Spring and Summer were full of a LOT of adjustments for our family:
- We made the decision to send our (previously homeschooled) children to public school for the first time
- I started working a part-time job
- Our church ministry commitments changed
and a lot more tiny things that have added up to great big change around the Downs House.
I’ve spent the early part of the fall trying to get a handle on the “new life” that we have right now. I keep expecting to “get back to normal,” but to be honest, I’m not sure what that is!
While these major changes were taking place, a lot of other things fell through the cracks. Couponing, meal planning, and budgeting were the first to go. The budget part, at least, wreaked havoc on our finances, so we’re in “recovery” mode right now. As we started making our recovery plans, we kept looking at schedules and hours and monthly income until our eyes started to cross. We finally sat back and asked ourselves:
What are we working for?
We were trying to put a plan in place without actually knowing what we were planning for! So we stopped what we were doing, and started listing our priorities. I’m going to share some of those with you over the next few weeks, but I want to make sure you know one thing:
These are our family’s priorities – I don’t expect them to be yours.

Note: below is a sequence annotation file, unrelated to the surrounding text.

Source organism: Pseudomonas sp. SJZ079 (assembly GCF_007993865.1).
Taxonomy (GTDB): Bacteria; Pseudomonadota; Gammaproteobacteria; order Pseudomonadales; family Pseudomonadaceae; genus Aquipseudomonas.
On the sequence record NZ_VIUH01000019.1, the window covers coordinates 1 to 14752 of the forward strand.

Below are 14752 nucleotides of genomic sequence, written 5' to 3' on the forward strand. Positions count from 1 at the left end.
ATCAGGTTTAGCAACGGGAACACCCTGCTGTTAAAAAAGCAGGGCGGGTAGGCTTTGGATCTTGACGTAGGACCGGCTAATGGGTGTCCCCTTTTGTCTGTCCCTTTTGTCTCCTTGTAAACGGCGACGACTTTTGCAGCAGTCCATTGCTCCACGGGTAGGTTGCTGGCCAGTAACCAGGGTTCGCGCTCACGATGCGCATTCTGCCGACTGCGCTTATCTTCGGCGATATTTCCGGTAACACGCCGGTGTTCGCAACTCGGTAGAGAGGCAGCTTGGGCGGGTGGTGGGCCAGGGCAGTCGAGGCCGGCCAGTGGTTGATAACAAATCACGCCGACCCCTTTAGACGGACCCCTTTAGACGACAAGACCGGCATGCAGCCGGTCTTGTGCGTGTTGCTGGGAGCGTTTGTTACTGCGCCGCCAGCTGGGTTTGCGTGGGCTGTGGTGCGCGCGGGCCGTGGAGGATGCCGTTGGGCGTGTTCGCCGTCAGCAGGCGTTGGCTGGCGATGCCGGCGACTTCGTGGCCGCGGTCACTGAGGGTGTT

I’m sharing them with you because there may be one or two things in them that may help challenge or change the way you budget, spend money, or prioritize your time. I don’t expect your budget to look like ours – we are, after all, the Downs Clowns, and no one wants to copy us! But there may be something you read that can help you with your budget.
So, for today, I’ll leave you with this:
Know what you’re planning for before you make your plan.
Make a quick list of your own priorities for your family. Do you love eating out? You need to include that in – not try to eliminate it from – your budget. Would you rather be able to buy a new CD, or a new book, every month? What are your ultimate priorities for your family: Would you rather take a couple of small vacations or one large one? Retire at 50 or send your favorite kid to college? (Joke, people.)
There aren’t right or wrong answers to these questions – they’re different for every family. But you need to know what your answers are before you can start working to get there.